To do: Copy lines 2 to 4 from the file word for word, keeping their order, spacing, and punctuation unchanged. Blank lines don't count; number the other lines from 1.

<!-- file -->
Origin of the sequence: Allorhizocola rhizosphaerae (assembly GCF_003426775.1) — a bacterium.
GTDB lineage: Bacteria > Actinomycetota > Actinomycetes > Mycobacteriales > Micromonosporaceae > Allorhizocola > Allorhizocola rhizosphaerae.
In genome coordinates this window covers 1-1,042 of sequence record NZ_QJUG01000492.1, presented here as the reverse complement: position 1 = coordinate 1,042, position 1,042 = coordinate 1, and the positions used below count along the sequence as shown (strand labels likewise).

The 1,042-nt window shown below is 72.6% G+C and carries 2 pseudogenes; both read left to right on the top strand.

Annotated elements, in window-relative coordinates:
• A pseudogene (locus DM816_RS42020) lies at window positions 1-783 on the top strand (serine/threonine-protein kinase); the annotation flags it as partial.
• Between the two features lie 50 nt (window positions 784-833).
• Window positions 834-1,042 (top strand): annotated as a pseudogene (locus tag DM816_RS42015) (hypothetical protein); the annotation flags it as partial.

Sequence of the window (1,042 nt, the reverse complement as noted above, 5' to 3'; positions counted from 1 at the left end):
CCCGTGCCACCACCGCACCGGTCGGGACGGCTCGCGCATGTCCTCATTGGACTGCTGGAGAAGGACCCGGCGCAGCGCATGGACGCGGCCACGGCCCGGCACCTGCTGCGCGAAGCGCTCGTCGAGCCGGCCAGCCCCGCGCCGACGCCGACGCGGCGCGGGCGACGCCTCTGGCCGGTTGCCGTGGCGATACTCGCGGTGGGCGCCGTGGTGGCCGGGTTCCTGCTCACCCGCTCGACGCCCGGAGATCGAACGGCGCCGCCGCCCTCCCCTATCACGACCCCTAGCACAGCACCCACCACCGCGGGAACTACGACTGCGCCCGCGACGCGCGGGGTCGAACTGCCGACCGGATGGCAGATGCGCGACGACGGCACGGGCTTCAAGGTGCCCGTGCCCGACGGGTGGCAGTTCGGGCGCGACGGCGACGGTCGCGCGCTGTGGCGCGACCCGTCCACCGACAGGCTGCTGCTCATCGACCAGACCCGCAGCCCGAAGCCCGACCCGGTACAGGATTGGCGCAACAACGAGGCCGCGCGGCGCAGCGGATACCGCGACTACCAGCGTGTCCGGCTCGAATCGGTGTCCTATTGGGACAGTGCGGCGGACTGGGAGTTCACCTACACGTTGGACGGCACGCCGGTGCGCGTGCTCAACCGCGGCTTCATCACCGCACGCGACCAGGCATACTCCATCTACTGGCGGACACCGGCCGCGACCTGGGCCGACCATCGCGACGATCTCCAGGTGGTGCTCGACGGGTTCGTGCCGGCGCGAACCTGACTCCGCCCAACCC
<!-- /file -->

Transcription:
GTDB lineage: Bacteria > Actinomycetota > Actinomycetes > Mycobacteriales > Micromonosporaceae > Allorhizocola > Allorhizocola rhizosphaerae.
In genome coordinates this window covers 1-1,042 of sequence record NZ_QJUG01000492.1, presented here as the reverse complement: position 1 = coordinate 1,042, position 1,042 = coordinate 1, and the positions used below count along the sequence as shown (strand labels likewise).

The 1,042-nt window shown below is 72.6% G+C and carries 2 pseudogenes; both read left to right on the top strand.